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Hi I have a following code below:

public Date convertFromGMTToLocal(Date date) {
     return new Date(date.getTimezoneOffset() + newOffset*60*1000);  
}

public Date convertFromLocalToGMT(Date date) {
    return new Date(date.getTime() - date.getTimezoneOffset()*60*1000);
}

convertFromLocalToGMT is supposed to strip off timezone information and convertFromGMTToLocal is supposed to put the timezone information back. I understand java.util.Date is representing the time in epoch and always in GMT however when displaying the date it is defaulted to JVM's default timezone.

Explanation I got was that if your timezone is CST and it is 10:00AM CST you are changing timezone to GMT with convertFromLocalToGMT so you're essentially adding the offset to get GMT so you get 4:00AM CST (offset is -6) and using convertFromGMTToLocal will convert this Date object back to 10:00AM regardless of your timezones (the most confusing part how?). How does above work? I am confused...

Thanks.

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How does Java's date work? Badly. –  ILMTitan Aug 12 '11 at 22:51
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2 Answers 2

up vote 7 down vote accepted

You should pretty much never add an offset to a Date to create another Date - you'd only ever do that if you received broken data to start with.

You should not use this code. It is bad code which tries to treat java.util.Date in a way it was not designed for. If you want to represent a date in a particular time zone, either use Calendar (urgh) or the far better Joda Time API.

In particular, the code you've got will not work around time zone transitions - because the offset at date.getTimeZoneOffset() still considers date to be UTC (because that's what it's defined as) even you're treating it as a local date/time.

Ignore the value that's displayed by Date.toString() - avoid using that method. Either display using SimpleDateFormat with appropriate settings for the time zone you're interested in, or (better, again) use Joda's DateTimeFormat class.

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The problem we had was we wanted to get rid of notion of "timezone" form the date. So if we get 10:00AM today no matter which timezone you're at we should display 10:00AM. In order to achieve this above transition was necessary, treating them all in GMT will allow us to display this Date as 10:00AM regardless of the timezone. –  Mayumi Aug 12 '11 at 22:33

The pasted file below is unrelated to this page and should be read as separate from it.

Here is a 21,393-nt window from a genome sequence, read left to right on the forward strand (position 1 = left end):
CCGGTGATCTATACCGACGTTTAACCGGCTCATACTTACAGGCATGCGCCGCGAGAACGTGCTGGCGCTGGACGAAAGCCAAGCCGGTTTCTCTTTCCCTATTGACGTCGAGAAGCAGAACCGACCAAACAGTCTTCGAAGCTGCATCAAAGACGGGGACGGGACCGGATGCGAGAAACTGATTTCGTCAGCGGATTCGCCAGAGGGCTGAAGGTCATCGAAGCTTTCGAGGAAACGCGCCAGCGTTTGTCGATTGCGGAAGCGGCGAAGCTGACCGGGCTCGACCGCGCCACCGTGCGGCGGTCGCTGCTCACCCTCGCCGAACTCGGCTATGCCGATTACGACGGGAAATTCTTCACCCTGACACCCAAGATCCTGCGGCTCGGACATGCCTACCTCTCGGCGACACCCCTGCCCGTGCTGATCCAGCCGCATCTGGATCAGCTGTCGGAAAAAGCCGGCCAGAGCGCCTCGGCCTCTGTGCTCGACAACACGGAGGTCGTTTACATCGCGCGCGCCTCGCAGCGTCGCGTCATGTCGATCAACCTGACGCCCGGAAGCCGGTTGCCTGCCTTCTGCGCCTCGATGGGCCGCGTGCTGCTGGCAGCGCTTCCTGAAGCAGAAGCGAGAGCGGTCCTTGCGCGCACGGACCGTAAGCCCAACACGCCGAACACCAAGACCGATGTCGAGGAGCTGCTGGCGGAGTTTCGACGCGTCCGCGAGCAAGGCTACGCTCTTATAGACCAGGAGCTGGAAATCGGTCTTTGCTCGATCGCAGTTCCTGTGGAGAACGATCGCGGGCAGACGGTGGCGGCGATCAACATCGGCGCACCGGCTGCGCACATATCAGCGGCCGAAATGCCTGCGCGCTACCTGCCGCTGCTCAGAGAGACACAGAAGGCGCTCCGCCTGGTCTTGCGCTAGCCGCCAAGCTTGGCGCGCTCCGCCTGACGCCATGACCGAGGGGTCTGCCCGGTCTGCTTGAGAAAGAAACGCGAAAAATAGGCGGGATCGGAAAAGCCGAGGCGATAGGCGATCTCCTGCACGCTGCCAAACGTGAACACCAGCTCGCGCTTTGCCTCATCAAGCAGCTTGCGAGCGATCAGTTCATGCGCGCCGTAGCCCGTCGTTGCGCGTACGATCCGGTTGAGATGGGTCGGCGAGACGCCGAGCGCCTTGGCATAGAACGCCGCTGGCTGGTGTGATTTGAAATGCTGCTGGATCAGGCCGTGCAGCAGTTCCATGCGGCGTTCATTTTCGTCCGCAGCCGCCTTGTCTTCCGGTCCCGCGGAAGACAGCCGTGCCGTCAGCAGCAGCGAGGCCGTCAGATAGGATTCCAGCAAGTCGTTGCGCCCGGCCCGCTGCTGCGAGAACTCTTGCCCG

@Mayumi: In that case you should use LocalDateTime or LocalTime from Joda. If you must use Date/Calendar, then simply use UTC for all operations, and remember that you've done so. But you don't need to convert from a local time zone to do that - simply parse it in UTC to start with. (I'm assuming you received this value in text form somehow. If you could be clearer on that point, it would really help.) –  Jon Skeet Aug 12 '11 at 22:35
    
+1 - The OP's code should be redesigned / rewritten to use a better date representation class. –  Stephen C Aug 12 '11 at 22:36
    
+1 I really think Joda Time should just be packaged with the next major version of java –  Liviu T. Aug 12 '11 at 22:43
    
"simply use UTC for all operations" isn't Date already in UTC? What I am most confused about is the behavior of java.util.Date. When you (date.getTime() - 300 (CST)*60*1000) what is the behavior? Date does come with timezone offset information which is defaulted to machine time, for example if you save (new Date()) into datastore and retrieve it in machine with different timezone would this offset update? –  Mayumi Aug 13 '11 at 0:52
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As you said, the Date object doesn't care about timezone. It stores an instant in time. The timezone is only meaningful when you want to display a date. Use a DateFormat with the specific timezone you want to use to display a date (using setTimeZone)

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